As the war between Israel and Hamas rages, the Middle East is bracing for a wider, multi-front regional conflict that will have serious repercussions for the global economy and financial markets, with likely impacts on the supply of oil and related trade relations. The war comes amid moves toward a US-brokered Saudi-Israeli normalization and improved China-brokered Saudi-Iranian relations, with both developments promising a potentially profound shift in the geopolitics of the region. Indeed, the ongoing armed conflict between Gaza-based, Palestinian militant organization Hamas and Israel has put on hold any new deals and agreements for the near future, although it prompted Saudi Arabia to engage with Iran to prevent a rise in violence.
Amidst these fears, there are questions about Syria’s role in this conflict—a state that is subordinate to a network of power brokers, prime among which are Russia and Iran, who now significantly control the country’s security and economic spheres—as well as the implications of Iran’s involvement as one of Hamas’s key sponsors. Does Syria have the freedom to decide where it stands on the current war? Is it beholden to its alliances with Russia and Iran or can it be independent of the dictates of said alliances?
Rising Tensions and Fears of Regional Escalation
Only three days after Hamas launched its deadly attack on Israel, Palestinian and other factions fired rockets at Israel across the occupied Golan Heights, immediately prompting an Israeli response which led to fears of regional escalation. Since then, Palestinian factions and Hezbollah loyalists in Syria’s south have further exchanged fire with Israel resulting in a heightened cadence of punitive strikes against Syrian military installations and positions. In response, Iran’s Foreign Minister, Hossein Amir-Abdollahian, quickly warned of imminent preemptive action by Iran’s so-called “axis of resistance”—among which are Palestinian Hamas and Islamic Jihad—which ideologically espouses a struggle against the United States and Israel and is supported by Iran’s Islamic Revolutionary Guard Corps. The axis also includes Lebanese Hezbollah, the militias constituting the Popular Mobilization Forces in Iraq, Shia militias in Syria, and Yemen’s Houthi rebels. Their congruence on anti-Americanism and resistance against Israel has created a high degree of cross-border synchronization that enables Iran to influence regional tensions.
International attention has been uneasily fixated on Israel’s northern border after daily skirmishes prompted a rare warning by US President Joe Biden to Iran’s Supreme Leader Ali Khamenei against the targeting of US troops and installations in the region.
International attention has been uneasily fixated on Israel’s northern border after daily skirmishes prompted a rare warning by US President Joe Biden to Iran’s Supreme Leader Ali Khamenei against the targeting of US troops and installations in the region. Allied officials—most recently French President Emmanuel Macron during his visit last week to Israel—have also put Hezbollah on notice not to open new fronts in Lebanon or Syria. Incidentally, in a speech on November 3, Hezbollah General Secretary Hassan Nasrallah declared that his party is not interested in expanding the war unless provoked by Israel, or if the situation in Gaza deteriorates uncontrollably.
Meanwhile, the quickly rising civilian death toll in Gaza—currently over 9,000, 3,700 of whom are children—has kindled tensions and incited anti-Israeli and anti-American demonstrations across the region and the world. Following an attack on the Al-Ahli Hospital in Gaza, Jordan cancelled a summit planned between President Biden, Jordanian King Abdullah II, Egypt’s President Abdel-Fattah el-Sisi, and Palestinian President Mahmoud Abbas. Calls for a ceasefire in Gaza have gone unheeded by Israel whose leaders insist on continuing the fight until Hamas is fully defeated. The Biden administration has also been in opposition to a ceasefire and, on October 18, vetoed a UN Security Council resolution citing that it did not contain a clause acknowledging Israel’s right to defend itself. On November 3, Israeli Prime Minister Benjamin Netanyahu rejected US Secretary of State Antony Blinken’s request for a humanitarian pause in the war. Indeed, the situation on Israel’s northern borders with Lebanon and Syria have the potential to quickly escalate into a full-on war if Israel’s operations against Gaza continue.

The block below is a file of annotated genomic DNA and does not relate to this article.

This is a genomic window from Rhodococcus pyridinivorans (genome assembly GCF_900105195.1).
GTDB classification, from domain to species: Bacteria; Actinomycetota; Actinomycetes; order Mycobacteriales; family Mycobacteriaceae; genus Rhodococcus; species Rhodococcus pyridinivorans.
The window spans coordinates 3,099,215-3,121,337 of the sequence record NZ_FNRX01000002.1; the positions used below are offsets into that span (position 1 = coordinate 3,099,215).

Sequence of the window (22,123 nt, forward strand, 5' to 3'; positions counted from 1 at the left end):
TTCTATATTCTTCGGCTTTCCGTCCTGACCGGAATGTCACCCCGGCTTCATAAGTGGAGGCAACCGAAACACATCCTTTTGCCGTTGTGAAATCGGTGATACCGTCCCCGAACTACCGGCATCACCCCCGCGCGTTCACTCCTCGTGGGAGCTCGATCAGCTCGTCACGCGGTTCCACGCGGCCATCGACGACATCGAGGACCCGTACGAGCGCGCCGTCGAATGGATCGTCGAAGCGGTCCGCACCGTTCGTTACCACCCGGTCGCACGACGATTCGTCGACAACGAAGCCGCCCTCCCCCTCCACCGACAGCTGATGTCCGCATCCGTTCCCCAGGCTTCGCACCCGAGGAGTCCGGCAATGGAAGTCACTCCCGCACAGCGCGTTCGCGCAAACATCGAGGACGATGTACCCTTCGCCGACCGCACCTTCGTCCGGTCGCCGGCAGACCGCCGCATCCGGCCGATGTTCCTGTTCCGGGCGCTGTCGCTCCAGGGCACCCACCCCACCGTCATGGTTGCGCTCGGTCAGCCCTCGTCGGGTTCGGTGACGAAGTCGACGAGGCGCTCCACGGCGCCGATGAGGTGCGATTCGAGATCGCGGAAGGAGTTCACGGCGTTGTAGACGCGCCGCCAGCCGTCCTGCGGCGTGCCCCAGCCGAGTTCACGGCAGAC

Iran’s Role and Influence
Hamas—for which Iran is a major funding source—was for many years headquartered in Damascus, the capital of Syria, where it was provided with a base, weapons, and financial support for its struggle against Israel. This changed in 2012 after Hamas declared its open support for anti-government protests against the Syrian regime. Only recently after pressure from Iran did it re-establish relations with the regime, bringing Hamas more tightly into the orbit of the resistance axis against Israel.
Here, it is critical to underscore Iran’s growing influence in Syria over the past 12 years following the uprising against Bashar al-Assad and the transformation of the Syrian theater into the epicenter of competition among regional proxy fighters and foreign troops, including the United States, Russia, Turkey, and Iran. More than a decade of war—fueled by regional and international powers vying for influence—has left the Syrian state depleted, Russia’s hold on the country cemented, and Iran’s sway intensified. This has literally transformed Syria into a Russian-Iranian sphere of influence that governs competing actors with different interests, among which are local intelligence factions, pro-regime Syrian militias, Syrian army brigades, and Iran-backed militias. Tehran-affiliated groups and Lebanon’s Hezbollah—who supported the Assad regime during the civil war and helped it prevail over “rebel forces” through an integrated and far-reaching effort—are now deeply ensconced in Syria. Their deployment in the country has been instrumental in providing the Islamic Republic with a border crossing from Iraq to Lebanon, all the while concealing their true expansionist goals behind the façade of “anti-imperialism” and “liberation.”
Tehran-affiliated groups and Lebanon’s Hezbollah—who supported the Assad regime during the civil war and helped it prevail over “rebel forces” through an integrated and far-reaching effort—are now deeply ensconced in Syria.